Project catalyses new approach to treating Alzheimer's
An EU project has made important advances in our understanding of how catalytic molecules can treat Alzheimer's – and other – chronic diseases.
Alzheimer's disease is the most common form of dementia, with symptoms that include gradually worsening memory loss and confusion. At present there is no cure. Scientists are nonetheless confident that as we learn more about the natural processes of the body, quicker diagnoses and more effective therapies can be developed.
Indeed, the success of the EU-funded ORGANOZYMES project illustrates why medical researchers have cause for optimism. Through bringing in Spanish post-doc researcher Carlos Aydillo on a Marie Curie Intra-European Fellowship, Professor Morten Meldal, Head of the Center of Evolutionary Chemical Biology at the University of Copenhagen, has been able to make significant advances in the field of catalytic molecules.
Learning from nature
'This is a very advanced field of medical research and represents a paradigm shift in how we think about treating diseases like Alzheimer's,' explains Meldal. 'The idea itself is rather simple; we attempt to mimic the natural processes of the body, look at how the body gets rid of viruses and then try to replicate this by developing artificial enzymes that in this instance can be used to treat Alzheimer's patients.'
In other words, the concept driving the ORGANOZYMES project has been the idea that mimicking the body's natural processes could be an effective new means of addressing chronic disease. Pathogens are identified, targeted and then cleaned from the body using artificially engineered enzymes – the so-called catalytic molecules.
The molecules developed by Meldal and his team are peptide-transition metal complexes – designed to act as enzyme-like catalyst molecules – which the project team named 'organozymes'. These specifically target Alzheimer's disease by 'sticking' to and then eventually destroying the pathogen substrates responsible for the formation of plaques in the brain.
The team began by screening for 'organozymes' capable of performing desired 'cleavage' to pathogen substrates derived from the Alzheimer peptide in the brain. Several generations of organozyme libraries were synthesized on biocompatible solid supports and combined with model substrates from the core of the Alzheimer peptide. Organozymes, active in cleavage were investigated by mass spectrometry.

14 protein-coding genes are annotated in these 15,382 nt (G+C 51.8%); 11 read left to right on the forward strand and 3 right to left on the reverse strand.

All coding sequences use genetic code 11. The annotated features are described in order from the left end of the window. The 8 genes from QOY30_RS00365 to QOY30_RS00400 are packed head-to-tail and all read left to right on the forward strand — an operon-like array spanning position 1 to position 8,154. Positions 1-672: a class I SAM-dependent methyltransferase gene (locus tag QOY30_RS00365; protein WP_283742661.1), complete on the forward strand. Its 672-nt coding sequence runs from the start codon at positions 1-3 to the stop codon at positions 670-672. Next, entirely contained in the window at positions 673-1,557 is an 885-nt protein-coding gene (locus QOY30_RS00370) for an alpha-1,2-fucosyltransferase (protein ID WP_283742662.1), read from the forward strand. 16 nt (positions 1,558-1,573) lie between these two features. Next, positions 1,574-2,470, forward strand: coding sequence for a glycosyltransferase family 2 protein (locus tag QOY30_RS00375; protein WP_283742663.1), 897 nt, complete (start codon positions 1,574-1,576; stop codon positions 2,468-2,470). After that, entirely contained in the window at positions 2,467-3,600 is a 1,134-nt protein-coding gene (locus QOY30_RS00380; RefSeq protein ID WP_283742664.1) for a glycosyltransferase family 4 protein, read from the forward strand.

A bright future beckons
While the ORGANOZYMES project demonstrated the validity of the concept, the sheer complexity of the work meant that not all cleavages could be confirmed during the three year project, which was completed at the end of May 2016. Nonetheless, Meldal and his team have since continued the work that was carried out with Aydillo, and recently demonstrated the cleavage of certain peptide substrates related to Alzheimer plaques.
'Further investigations are still required in order to fully evaluate the cleavage mechanism and optimise cleavage conditions,' says Meldal. 'However I am very proud of the work we did in this project, which demonstrated that fusion of molecular recognition and catalytic activity characteristic of a natural enzyme is possible. There are also broader implications of this work than just the treatment of Alzheimer's; a whole range of chronic diseases, including cancers, could be treated using this methodology.'
Meldal now plans to apply for ERC funding in order to develop a dedicated centre at the university, which would be focused on realising the potential of catalytic molecules. 'To date we have been working with students, and post docs on this, and I'd like to now build on this work,' he explains. 'More work needs to be done before we can think about patents.'
The project also greatly benefited Aydillo, who thanks to the Marie Curie Fellowship grant was able to have access to high end technology such as mass spectrometers, and work with some of the leading experts in the field. 'Aydillo developed as a researcher, and is now very well equipped to go back to Spain and make a difference,' concludes Meldal.
More information: Project page: cordis.europa.eu/project/rcn/187676_en.html